Meet WACAI's Board President Angela Montague
Angela Montague has been serving on WACAI's Board of Director's since July 2016 and was elected President in 2017. She initially contacted WACAI about volunteering through our website's online "Contact Us" form and came to staff our informational table at a performance event in downtown Eugene through the City of Eugene's EUG Fun Program. Angela has successfully recruited two other members to the WACAI board and was a helpful resource during the process of designing our internship program. She is a very capable and articulate team player and her wide experience, personal and professional connections, and knowledge of industry operations makes her a valuable asset. This fall she was offered an irresistible job in Salt Lake City and serves the board from afar by Skping into meeting and working remotely.
Below is Angela's abbreviated biography along with her Board "Spotlight Interview" where Elizabeth Bezark, WACAI's summer intern asks her a few questions about her experience working with WACAI.
I am a cultural anthropologist and university instructor who specializes in international development, representation, tourism and cultural heritage; geographic focus Mali, West Africa. I also specialize in race, class, and gender issues with a focus on social justice education. My dissertation focused on the role of Intangible Cultural Heritage and performance in formulating Tuareg cultural identity and generating economic development in Mali, particularly through tourism and the Festival in the Desert in Timbuktu. It added to understandings of the role of culture in development. Currently, I am applying my background in mobility studies to refugee resettlement, focusing on identity and belonging among refugee populations in Logan and Salt Lake City, Utah.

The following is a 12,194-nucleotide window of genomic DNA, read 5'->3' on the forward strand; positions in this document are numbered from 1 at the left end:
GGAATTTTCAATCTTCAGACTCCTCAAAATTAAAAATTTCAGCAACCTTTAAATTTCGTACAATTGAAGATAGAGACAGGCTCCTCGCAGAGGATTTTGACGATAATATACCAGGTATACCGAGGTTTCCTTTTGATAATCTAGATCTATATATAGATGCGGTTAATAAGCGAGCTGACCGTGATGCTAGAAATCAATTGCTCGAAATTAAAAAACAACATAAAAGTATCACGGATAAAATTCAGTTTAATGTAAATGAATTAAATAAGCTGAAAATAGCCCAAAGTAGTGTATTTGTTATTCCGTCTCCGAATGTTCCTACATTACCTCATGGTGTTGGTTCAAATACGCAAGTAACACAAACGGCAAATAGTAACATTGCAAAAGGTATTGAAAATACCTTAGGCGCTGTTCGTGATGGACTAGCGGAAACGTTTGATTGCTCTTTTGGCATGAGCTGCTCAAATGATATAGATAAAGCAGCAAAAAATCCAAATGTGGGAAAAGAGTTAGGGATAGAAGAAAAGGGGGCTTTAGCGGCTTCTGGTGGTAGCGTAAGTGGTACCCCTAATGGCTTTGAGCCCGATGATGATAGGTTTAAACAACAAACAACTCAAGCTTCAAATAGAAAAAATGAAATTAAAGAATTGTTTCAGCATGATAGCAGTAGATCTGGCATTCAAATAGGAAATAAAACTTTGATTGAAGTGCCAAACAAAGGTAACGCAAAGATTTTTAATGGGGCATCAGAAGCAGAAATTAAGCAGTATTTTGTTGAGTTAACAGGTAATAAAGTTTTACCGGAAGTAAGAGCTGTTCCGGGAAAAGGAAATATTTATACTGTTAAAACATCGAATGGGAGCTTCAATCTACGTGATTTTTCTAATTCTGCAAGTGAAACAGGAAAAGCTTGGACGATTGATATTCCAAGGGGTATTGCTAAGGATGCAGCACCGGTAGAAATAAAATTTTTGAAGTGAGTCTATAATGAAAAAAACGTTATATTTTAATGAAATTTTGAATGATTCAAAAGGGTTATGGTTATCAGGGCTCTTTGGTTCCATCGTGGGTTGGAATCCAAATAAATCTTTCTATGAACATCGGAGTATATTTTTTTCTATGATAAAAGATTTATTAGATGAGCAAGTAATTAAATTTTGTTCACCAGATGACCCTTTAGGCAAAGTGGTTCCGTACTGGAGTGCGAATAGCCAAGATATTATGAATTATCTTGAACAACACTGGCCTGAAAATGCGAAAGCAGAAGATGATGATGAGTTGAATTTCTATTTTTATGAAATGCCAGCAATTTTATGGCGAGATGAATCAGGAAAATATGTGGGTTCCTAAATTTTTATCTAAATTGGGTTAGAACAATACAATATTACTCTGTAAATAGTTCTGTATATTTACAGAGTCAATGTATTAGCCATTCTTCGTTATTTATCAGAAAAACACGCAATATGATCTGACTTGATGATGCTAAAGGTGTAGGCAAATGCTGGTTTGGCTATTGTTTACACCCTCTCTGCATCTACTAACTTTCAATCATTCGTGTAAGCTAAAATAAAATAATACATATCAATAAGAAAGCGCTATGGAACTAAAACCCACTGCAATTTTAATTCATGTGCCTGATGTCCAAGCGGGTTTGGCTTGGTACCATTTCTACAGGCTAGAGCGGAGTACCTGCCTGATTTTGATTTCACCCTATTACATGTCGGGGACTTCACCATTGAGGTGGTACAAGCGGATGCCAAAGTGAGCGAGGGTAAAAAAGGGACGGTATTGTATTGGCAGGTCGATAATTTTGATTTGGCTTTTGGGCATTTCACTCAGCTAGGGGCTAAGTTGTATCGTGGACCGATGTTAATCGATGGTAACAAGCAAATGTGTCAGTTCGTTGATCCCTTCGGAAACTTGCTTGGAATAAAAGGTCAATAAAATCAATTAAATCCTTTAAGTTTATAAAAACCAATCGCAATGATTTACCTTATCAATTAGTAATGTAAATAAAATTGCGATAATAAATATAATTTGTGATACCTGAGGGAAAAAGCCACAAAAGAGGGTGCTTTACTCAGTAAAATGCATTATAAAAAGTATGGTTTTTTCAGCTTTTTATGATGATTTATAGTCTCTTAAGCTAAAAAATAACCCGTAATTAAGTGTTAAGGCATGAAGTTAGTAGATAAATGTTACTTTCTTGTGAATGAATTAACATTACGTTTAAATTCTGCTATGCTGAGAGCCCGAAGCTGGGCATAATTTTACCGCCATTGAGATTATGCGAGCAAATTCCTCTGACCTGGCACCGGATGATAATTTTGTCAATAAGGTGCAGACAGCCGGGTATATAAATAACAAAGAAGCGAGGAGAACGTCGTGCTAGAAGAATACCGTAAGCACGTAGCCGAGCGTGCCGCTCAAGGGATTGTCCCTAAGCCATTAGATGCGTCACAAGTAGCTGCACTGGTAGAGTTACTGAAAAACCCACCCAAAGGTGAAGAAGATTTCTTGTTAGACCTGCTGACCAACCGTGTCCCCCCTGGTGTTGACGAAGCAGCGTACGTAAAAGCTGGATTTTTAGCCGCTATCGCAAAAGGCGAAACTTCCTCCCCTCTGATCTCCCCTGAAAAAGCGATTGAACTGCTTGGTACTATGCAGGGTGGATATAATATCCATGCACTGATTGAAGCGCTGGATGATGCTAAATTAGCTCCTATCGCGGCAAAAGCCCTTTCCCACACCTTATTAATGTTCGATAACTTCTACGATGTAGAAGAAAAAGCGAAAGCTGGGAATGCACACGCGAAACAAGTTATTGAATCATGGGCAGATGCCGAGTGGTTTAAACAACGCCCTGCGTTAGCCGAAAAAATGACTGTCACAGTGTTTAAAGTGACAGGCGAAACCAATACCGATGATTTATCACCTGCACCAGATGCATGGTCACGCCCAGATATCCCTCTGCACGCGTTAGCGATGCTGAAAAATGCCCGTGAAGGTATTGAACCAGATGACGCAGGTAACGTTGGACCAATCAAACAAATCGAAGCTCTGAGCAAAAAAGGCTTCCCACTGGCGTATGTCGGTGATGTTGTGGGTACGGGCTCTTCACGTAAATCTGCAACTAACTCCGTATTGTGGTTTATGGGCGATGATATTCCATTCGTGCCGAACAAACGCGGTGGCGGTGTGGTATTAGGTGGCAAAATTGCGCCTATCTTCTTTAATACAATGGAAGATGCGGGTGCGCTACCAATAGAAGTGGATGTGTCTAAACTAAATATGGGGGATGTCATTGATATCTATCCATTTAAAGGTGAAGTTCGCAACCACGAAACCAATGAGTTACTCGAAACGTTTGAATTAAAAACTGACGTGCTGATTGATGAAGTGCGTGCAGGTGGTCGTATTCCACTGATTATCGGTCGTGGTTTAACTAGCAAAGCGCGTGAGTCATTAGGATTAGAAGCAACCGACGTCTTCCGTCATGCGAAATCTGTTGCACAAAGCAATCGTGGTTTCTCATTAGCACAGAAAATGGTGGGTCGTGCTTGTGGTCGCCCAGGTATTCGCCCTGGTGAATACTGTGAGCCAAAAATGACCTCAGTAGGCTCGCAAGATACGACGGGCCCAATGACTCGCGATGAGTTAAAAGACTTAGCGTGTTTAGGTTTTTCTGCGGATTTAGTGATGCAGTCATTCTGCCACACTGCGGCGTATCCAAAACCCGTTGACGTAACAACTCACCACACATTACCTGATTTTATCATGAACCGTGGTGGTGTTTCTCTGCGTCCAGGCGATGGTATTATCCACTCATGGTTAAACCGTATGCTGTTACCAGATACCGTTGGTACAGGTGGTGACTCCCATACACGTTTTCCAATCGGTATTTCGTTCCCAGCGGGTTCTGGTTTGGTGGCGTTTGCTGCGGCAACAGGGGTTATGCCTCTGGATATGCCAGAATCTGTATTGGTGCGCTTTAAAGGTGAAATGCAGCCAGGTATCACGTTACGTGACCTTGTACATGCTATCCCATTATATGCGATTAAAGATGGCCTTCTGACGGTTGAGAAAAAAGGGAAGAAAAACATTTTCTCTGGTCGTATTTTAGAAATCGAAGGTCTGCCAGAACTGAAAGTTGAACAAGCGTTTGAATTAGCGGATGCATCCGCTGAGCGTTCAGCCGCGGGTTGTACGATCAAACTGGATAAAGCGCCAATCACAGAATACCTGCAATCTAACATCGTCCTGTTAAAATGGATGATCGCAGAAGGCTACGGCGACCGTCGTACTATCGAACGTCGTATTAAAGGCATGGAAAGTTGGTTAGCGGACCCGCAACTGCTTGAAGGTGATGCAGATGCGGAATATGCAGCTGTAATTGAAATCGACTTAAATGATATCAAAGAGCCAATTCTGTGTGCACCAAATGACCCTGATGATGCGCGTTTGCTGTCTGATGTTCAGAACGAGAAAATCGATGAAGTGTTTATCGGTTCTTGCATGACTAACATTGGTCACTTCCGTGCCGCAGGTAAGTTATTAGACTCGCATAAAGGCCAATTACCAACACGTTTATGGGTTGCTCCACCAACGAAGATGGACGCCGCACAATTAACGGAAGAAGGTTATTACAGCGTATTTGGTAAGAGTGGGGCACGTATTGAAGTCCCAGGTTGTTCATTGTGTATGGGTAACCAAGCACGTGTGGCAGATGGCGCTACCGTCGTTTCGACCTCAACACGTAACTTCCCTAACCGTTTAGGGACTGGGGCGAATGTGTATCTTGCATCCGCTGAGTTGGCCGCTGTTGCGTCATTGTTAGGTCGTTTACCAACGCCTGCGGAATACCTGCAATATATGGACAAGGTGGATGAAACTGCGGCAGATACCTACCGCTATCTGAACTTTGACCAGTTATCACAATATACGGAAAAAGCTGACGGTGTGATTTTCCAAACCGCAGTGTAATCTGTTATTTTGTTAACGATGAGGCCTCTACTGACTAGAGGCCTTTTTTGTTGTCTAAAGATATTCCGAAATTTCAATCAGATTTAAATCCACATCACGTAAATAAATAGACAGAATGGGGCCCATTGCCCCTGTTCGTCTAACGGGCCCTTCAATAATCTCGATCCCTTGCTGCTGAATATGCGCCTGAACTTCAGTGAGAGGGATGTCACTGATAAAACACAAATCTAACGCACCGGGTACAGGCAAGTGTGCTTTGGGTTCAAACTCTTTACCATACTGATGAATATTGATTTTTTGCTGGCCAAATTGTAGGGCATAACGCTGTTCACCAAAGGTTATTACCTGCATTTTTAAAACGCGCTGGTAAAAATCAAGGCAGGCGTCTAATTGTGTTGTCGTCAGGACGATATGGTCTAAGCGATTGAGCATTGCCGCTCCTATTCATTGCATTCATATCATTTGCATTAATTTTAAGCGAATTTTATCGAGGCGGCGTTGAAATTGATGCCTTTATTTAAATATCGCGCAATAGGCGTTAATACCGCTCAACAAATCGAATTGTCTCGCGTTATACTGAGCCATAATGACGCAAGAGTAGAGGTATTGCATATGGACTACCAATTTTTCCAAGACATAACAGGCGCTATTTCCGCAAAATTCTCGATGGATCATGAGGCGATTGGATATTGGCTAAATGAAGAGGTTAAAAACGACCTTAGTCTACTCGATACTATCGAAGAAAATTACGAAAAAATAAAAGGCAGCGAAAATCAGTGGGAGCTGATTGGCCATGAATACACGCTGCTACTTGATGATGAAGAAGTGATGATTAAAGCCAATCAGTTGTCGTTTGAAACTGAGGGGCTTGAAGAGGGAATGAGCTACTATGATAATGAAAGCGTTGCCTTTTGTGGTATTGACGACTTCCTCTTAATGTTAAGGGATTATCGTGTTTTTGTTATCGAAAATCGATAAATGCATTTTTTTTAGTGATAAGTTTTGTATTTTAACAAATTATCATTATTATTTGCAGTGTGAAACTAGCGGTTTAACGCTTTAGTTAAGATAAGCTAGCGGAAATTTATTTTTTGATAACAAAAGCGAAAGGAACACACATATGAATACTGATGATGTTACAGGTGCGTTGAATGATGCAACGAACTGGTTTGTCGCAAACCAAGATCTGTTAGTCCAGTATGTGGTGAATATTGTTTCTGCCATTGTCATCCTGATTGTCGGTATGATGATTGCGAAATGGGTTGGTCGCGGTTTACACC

I have expertise developing online courses in a range of topics, and I am adept at (and quick to learn) a range of technologies to improve my teaching and student engagement. I am passionate about teaching and use anthropological insight on the diversity of the human experience to promote peace and conflict resolution.
What about WACAI and/or its programs inspire you OR why do you feel
called to serve as a board member?
As an anthropologist working in West Africa, I find there is a lot of misunderstandings and misrepresentations about Africa and Africans, especially in the US. I felt drawn to WACAI because it is a local non-profit that brings African culture to Eugene providing a platform (and stage) for cross-cultural sharing and communication. I think that through classes, performances, and educational opportunities that WACAI has the capacity to bridge cultural divides.
What impact has WACAI had on you professionally or personally?
I have learned a lot about how a non-profit works and I love working with other people who are passionate about the arts and culture of Africa and Guinea.
How have you used your skills/connections/resources while serving on
I used my connections in various academic departments to recruit board members to WACAI, and I am working on finding more! I would still like to find a way to integrate WACAI into my teaching and vice versa. So I'll keep brainstorming ideas.
Is there anything else you want to say about serving on the WACAI
board? I hope that I can be an asset, even from afar :)